19. For like as we are compelled by the Christian verity: to acknowledge every Person by Himself to be God and Lord:
20. So are we forbidden by the Catholic Religion to say: There be three Gods, or three Lords.
21. The Father is made of none: neither created nor begotten.
22. The Son is of the Father alone: not made, nor created: but begotten.
23. The Holy Spirit is of the Father and of the Son: neither made, nor created, nor begotten: but proceeding.
24. So there is one Father, not three Fathers: one Son, not three Sons: one Holy Spirit, not three Holy Spirits.
25. And in this Trinity none is before or after another: none is greater or less than another.
26. But the whole three Persons are coeternal, and coequal.
27. So that in all things, as aforesaid: the Unity in Trinity, and the Trinity in Unity, is to be worshipped.
28. He therefore that will be saved, must thus think of the Trinity.
29. Furthermore it is necessary to eternal salvation: that he also believe faithfully the Incarnation of our Lord Jesus Christ.
30. For the right faith is, that we believe and confess: that our Lord Jesus Christ, the Son of God, is God and Man;
31. God, of the substance of the Father: begotten before the worlds: and man, of the substance of His Mother, born in the world.
32. Perfect God: and perfect Man, of a reasonable soul and human flesh subsisting.
33. Equal to the Father, as touching His Godhead: and inferior to the Father as touching His Manhood.
34. Who although He be God and Man; yet He is not two, but one Christ.
35. One; not by conversion of the GodHead into flesh: but by taking of the Manhood into God.
36. One altogether; not by confusion of Substance: but by unity of Person.
37. For as the reasonable soul and flesh is one man: so God and Man is one Christ;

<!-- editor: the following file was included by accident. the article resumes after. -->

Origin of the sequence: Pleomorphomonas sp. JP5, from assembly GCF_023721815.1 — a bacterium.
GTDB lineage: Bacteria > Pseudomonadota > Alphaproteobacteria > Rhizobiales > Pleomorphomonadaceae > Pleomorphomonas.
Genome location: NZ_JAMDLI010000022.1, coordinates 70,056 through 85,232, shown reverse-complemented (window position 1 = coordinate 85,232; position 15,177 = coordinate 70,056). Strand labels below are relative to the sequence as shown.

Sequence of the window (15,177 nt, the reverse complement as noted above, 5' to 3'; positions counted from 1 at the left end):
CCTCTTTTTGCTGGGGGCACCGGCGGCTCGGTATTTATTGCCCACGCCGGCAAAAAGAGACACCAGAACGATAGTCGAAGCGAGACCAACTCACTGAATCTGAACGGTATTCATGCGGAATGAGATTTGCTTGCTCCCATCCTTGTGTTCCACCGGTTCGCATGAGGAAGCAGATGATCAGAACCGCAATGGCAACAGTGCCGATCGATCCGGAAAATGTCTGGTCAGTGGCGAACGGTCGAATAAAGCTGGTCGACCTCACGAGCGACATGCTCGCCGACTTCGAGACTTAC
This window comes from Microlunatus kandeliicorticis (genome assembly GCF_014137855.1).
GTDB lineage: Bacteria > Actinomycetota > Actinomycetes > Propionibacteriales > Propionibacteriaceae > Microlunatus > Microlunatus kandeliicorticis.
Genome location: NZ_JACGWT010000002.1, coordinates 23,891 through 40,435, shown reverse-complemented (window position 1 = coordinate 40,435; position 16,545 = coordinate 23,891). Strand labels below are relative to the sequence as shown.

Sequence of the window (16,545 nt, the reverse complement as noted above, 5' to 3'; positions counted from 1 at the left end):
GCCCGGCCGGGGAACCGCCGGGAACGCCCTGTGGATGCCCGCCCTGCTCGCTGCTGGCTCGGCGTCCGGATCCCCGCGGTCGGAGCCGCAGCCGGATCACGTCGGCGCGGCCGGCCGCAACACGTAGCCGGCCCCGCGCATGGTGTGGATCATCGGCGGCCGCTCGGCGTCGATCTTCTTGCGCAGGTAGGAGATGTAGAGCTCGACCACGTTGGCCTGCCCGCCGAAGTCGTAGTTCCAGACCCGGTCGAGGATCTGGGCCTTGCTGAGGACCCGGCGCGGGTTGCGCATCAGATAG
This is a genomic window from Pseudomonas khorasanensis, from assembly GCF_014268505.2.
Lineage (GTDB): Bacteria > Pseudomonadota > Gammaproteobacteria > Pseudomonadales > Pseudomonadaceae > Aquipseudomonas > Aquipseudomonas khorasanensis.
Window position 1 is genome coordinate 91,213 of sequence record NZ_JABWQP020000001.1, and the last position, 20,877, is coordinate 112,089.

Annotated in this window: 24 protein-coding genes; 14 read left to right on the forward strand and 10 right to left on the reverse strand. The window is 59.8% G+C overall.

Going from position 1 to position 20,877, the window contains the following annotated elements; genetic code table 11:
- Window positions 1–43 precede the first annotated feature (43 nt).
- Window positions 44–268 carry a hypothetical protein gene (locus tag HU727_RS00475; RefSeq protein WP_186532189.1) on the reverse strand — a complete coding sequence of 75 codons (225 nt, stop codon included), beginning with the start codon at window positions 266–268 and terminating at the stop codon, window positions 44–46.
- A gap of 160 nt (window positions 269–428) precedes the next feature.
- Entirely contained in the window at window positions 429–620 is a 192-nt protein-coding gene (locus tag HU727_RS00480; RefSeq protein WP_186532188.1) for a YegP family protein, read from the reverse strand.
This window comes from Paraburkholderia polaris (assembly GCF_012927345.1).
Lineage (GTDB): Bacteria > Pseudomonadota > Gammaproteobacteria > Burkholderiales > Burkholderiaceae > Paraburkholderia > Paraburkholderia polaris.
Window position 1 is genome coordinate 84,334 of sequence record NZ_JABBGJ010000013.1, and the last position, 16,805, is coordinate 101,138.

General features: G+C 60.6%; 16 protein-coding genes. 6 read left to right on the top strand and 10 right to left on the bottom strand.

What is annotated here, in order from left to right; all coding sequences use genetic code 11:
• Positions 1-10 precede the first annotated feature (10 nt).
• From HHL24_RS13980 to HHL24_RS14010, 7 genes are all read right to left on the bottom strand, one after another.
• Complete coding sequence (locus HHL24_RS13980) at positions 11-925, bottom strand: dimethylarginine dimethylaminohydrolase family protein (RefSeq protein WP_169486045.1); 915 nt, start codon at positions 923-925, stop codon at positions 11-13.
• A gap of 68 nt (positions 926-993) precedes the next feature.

38. Who suffered for our salvation: descended into hell: rose again the third day from the dead.
39. He ascended into heaven, he sitteth at the right hand of the Father God Almighty.
40. From whence He shall come to judge the quick and the dead.
41. At whose coming all men shall rise again with their bodies;
42. And shall give account for their own works.
43. And they that have done good shall go into life everlasting: and they that have done evil, into everlasting fire.
44. This is the Catholic Faith: which except a man believed faithfully, he cannot be saved.
The Westminster Larger Catechism
CHAP. II. Of God and of the Holy Trinity.
1. The Lord our God is but one only living, and true God; whose subsistence is in and of himself, infinite in being, and perfection, whose Essence cannot be comprehended by any but himself; a most pure spirit, invisible, without body, parts, or passions, who only hath immortality, dwelling in the light, which no man can approach unto, who is immutable, immense, eternal, incomprehensible, Almighty, every way infinit, most holy, most wise, most free, most absolute, working all things according to the councel of his own immutable, and most righteous will, for his own glory, most loving, gracious, merciful, long suffering, abundant in goodness and truth, forgiving iniquity, transgression and sin, the rewarder of them that diligently seek him, and withall most just, and terrible in his judgements, hating all sin, and who will by no means clear the guilty.
2. God having all life, glory, goodness, blessedness, in and of himself: is alone in, and unto himself all-sufficient, not standing in need of any Creature which he hath made, nor deriving any glory from them, but onely manifesting his own glory in, by, unto, and upon them, he is the alone fountain of all Being, of whom, through whom, and to whom are all things, and he hath most soveraign dominion over all creatures, to do by them, for them, or upon them, whatsoever himself pleaseth; in his sight all things are open and manifest, his knowledge is infinite, infallible, and independant upon the Creature, so as nothing is to him contingent, or uncertain; he is most holy in all his Councels, in all his Works, and in all his Commands; to him is due from Angels and men, whatsoever worship, service, or obedience as Creatures they owe unto the Creator, and whatever he is further pleased to require of them.
3. In this divine and infinite Being there are three subsistences, the Father the Word (or Son) and Holy Spirit, of one substance, power, and Eternity, each having the whole Divine Essence, yet the Essence undivided, the Father is of none neither begotten nor proceeding, the Son is Eternally begotten of the Father, the holy Spirit proceeding from the Father and the Son, all infinite, without beginning, therefore but one God, who is not to be divided in nature and Being; but distinguished by several peculiar, relative properties, and personal relations; which doctrine of the Trinity is the foundation of all our Communion with God, and comfortable dependance on him.